I have a two-year-old daughter and want to start saving for her marriage right away, primarily in gold. What are my options? Which is the most effective?
Apart from buying physical gold from jewellers, you can look at these alternatives:
a) Invest through e-gold. Just like shares, this can bought through the National Spot Exchange Limited. Each unit of e-gold is equivalent to one gram of gold.
b) You can buy gold exchange-traded funds (ETFs). These can be bought through the National Stock Exchange, the Bombay Stock Exchange or mutual fund houses.
The prerequisites for both the above options are having a trading account with a registered broker (for e-gold) and a demat account (for ETFs).
c) If you do not wish to open a trading/demat account, you may also look at specialised mutual funds, whose net asset value (NAV) is linked to gold like gold saving funds.
Please help with a) I want to invest in two SIPs (Rs 1,000 each) for over 10 years b) I want to invest Rs 50,000 for two-three years and another Rs 50,000 for over 10 years. These could be in mutual funds or stocks. While investing through SIPs, should I opt for tax-saving schemes?
If you don’t have first-hand experience of investing in the stock market, it is strongly advised you take the mutual fund route. An SIP of Rs 2,000 a month is a good beginning. Try increasing the amount by a fixed percentage every year. The equity-linked saving scheme (ELSS) or tax-saving funds are ideal for you if you fall under the taxable bracket and are seeking to utilise your Section 80C exemption.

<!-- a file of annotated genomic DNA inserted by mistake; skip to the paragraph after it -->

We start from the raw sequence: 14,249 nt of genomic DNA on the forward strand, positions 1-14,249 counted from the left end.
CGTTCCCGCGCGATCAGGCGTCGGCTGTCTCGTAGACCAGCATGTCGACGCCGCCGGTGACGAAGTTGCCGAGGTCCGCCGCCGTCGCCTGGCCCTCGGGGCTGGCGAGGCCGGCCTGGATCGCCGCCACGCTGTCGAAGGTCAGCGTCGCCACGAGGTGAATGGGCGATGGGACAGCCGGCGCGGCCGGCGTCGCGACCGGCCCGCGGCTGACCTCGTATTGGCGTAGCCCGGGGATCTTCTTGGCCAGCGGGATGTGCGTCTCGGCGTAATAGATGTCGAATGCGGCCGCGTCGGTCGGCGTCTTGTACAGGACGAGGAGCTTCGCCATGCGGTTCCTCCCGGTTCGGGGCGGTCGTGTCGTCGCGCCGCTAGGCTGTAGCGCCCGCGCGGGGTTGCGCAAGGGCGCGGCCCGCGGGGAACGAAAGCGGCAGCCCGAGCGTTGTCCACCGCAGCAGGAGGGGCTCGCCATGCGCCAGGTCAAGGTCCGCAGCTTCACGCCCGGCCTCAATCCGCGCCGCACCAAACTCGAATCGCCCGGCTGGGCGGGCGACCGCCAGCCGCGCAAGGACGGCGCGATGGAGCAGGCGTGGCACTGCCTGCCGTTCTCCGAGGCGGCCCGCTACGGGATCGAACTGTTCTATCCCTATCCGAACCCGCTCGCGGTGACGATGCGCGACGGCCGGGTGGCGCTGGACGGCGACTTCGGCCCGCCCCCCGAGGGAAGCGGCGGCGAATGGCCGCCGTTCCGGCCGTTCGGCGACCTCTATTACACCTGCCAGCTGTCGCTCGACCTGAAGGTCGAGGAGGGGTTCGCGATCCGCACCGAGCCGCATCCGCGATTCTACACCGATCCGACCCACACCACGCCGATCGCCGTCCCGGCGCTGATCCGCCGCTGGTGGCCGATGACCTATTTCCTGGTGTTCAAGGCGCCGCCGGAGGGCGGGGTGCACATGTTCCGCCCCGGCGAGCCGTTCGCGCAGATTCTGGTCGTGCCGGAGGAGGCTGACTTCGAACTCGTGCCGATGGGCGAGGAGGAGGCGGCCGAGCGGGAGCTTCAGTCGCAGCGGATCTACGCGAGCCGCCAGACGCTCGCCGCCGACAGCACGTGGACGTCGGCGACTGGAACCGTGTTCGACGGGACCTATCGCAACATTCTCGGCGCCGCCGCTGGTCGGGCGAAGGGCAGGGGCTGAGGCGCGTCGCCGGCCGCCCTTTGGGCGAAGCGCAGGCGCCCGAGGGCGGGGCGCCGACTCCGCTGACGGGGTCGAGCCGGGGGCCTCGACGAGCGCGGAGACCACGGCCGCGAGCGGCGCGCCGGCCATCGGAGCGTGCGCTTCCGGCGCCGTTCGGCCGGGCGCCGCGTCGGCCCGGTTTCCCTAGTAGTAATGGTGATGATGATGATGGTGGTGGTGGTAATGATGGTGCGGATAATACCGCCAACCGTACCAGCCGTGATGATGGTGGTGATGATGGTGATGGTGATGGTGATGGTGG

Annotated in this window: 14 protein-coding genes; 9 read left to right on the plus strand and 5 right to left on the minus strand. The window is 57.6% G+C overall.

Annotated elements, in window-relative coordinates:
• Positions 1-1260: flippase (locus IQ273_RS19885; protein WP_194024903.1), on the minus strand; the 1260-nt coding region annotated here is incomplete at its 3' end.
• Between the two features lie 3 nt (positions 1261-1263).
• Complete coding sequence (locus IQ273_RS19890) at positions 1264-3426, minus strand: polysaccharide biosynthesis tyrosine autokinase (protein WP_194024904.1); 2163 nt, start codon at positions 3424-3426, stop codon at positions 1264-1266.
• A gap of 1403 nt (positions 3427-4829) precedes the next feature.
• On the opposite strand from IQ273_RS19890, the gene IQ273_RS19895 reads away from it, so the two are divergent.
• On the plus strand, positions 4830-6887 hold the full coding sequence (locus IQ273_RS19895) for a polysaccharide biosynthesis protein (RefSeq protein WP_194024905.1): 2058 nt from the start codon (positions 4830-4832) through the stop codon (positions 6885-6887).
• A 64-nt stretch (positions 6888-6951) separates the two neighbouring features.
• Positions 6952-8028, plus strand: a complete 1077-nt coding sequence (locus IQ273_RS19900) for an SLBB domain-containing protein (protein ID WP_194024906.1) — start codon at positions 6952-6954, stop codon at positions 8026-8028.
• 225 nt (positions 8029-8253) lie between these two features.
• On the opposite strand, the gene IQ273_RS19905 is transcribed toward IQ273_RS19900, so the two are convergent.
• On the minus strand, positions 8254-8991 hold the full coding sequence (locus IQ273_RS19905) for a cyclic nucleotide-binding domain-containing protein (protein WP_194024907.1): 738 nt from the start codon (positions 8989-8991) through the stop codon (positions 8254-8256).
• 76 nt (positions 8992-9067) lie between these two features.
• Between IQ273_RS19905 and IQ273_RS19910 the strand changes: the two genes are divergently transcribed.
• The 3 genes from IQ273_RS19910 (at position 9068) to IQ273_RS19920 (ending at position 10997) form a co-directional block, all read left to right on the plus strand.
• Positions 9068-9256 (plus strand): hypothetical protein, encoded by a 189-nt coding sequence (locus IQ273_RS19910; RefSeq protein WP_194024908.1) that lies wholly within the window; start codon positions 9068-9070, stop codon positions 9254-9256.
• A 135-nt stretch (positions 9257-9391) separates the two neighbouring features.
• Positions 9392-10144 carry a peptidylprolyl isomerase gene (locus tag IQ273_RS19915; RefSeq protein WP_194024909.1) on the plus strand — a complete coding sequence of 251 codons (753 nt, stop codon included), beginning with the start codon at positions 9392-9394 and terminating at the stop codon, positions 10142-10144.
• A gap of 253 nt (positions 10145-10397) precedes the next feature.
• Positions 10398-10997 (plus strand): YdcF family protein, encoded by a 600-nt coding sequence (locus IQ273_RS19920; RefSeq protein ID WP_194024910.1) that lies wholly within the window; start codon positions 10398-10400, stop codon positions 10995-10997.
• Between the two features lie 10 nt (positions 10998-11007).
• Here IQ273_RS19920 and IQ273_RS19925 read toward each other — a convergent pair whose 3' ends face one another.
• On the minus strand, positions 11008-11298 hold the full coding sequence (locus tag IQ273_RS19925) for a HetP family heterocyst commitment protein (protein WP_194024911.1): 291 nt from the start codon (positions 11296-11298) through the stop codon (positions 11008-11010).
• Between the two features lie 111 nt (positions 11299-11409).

The first Rs 50,000, which would remain invested only for two-three years, should remain as safe as possible. So, you may consider a conservative monthly income plan. The remaining Rs 50,000 may be invested in a couple of diversified equity funds with good trackrecord. Select the growth option in both cases.
We are considering buying a plot and building a house at my native place. Do I need two separate loans or can I make do with one? What are the tax benefits in either case?
Usually, financial institutions treat loans for buying a plot and for building a house separately. In fact, the one for buying a plot is usually costlier than a normal mortgage. Also, while you may get tax exemptions on loans to construct or buy a house, there is no such exemption for those buying a plot.
The exemptions available on housing property depend on whether it is self-occupied or let-out. Interest on loan for a self-occupied property is exempted up to Rs 1.50 lakh a year. Also, you will get benefit under Section 80C on the principle repayment.
The writer is a certified financial planner. The views expressed are his own. You can send your queries to firstname.lastname@example.org.